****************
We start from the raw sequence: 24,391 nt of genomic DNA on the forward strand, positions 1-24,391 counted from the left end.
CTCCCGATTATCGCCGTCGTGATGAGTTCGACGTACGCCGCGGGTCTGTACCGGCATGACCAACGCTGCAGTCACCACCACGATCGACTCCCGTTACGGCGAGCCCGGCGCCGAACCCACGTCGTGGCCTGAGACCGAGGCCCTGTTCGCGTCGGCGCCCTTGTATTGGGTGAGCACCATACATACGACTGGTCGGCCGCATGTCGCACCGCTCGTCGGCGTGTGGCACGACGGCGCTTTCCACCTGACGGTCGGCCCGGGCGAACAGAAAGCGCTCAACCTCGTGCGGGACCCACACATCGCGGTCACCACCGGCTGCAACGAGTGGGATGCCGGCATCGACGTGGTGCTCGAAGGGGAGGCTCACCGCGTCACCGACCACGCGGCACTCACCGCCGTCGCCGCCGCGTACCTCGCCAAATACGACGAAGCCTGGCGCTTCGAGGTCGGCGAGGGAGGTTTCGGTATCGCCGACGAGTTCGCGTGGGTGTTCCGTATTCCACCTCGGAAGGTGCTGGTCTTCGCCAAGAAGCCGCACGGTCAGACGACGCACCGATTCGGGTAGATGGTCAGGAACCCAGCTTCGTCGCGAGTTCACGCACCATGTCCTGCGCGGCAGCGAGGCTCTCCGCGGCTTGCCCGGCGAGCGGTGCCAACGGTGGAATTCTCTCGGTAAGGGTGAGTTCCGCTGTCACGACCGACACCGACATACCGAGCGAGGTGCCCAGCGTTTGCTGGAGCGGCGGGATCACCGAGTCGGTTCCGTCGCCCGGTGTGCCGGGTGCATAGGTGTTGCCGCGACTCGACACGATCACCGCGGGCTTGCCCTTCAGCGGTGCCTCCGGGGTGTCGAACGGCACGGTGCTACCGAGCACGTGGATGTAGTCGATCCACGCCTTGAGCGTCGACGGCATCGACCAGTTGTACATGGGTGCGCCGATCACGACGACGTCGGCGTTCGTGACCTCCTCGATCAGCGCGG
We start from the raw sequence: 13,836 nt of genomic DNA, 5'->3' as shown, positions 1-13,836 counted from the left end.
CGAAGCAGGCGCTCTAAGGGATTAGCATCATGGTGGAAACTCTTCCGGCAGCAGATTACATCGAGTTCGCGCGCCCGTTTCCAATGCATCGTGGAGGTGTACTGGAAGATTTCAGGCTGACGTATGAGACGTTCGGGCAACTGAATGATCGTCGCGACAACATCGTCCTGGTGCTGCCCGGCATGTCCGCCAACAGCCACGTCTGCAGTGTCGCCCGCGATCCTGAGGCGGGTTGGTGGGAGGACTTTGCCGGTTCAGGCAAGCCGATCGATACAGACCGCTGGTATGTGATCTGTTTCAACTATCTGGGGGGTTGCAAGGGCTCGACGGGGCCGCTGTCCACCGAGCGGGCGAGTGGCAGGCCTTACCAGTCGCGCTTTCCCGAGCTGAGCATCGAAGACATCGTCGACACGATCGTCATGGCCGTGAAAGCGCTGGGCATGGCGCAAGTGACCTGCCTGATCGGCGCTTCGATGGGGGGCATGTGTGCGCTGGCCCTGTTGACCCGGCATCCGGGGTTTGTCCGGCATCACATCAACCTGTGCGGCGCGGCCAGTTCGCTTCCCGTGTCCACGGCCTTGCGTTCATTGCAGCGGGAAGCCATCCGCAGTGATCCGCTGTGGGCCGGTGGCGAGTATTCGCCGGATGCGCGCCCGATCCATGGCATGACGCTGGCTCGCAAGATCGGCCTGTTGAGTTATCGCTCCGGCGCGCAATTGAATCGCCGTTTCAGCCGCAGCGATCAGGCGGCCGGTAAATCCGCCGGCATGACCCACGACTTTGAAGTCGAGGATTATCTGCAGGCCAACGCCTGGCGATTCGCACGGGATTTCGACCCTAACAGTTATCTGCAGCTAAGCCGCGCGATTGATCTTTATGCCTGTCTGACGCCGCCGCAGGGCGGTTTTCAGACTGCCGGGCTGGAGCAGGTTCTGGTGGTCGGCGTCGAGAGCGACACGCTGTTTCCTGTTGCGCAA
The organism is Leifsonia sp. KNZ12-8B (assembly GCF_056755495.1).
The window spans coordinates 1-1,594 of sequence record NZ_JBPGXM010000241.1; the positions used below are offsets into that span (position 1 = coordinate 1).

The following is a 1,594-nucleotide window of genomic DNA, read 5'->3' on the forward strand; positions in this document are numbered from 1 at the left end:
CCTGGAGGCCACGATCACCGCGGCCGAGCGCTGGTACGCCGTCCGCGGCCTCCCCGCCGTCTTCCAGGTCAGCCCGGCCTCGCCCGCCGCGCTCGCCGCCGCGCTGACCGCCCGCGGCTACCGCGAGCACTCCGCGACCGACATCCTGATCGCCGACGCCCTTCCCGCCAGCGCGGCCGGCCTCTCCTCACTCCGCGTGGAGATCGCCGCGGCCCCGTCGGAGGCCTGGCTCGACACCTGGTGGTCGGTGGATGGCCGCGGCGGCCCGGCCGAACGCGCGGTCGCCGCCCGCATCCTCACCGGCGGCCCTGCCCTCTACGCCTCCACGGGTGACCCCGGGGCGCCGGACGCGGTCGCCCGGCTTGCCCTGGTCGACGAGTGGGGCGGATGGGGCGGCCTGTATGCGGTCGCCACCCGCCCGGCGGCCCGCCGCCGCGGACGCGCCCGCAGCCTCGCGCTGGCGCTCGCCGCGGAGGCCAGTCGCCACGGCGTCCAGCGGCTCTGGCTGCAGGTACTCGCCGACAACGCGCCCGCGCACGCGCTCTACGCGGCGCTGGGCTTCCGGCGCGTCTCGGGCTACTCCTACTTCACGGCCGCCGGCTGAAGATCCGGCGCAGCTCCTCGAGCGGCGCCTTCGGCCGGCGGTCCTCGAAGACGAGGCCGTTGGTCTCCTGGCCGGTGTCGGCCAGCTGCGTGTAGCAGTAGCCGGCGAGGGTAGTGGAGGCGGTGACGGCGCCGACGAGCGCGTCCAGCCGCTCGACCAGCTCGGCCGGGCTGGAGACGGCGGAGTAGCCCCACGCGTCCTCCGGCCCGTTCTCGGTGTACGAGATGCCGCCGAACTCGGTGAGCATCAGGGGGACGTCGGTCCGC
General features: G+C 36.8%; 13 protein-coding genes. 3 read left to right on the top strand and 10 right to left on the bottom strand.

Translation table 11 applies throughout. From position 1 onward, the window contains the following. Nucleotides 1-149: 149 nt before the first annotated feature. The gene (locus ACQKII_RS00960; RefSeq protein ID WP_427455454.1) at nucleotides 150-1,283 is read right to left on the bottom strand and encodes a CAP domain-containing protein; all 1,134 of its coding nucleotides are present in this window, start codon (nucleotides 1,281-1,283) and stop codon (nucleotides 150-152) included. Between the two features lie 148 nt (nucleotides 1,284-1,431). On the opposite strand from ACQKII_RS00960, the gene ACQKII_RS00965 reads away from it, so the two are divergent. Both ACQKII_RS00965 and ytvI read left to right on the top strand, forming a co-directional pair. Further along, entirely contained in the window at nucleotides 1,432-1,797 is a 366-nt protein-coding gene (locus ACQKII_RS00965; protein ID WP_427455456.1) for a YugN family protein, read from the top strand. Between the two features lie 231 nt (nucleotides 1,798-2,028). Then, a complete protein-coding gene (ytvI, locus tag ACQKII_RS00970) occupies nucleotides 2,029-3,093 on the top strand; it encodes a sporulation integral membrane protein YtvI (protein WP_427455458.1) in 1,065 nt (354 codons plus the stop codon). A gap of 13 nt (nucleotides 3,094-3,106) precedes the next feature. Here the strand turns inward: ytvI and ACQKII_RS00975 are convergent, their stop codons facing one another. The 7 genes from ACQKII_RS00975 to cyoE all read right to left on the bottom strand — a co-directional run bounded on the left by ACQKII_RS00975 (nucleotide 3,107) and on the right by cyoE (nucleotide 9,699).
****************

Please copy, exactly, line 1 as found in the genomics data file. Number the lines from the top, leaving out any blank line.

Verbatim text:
We start from the raw sequence: 24,391 nt of genomic DNA on the forward strand, positions 1-24,391 counted from the left end.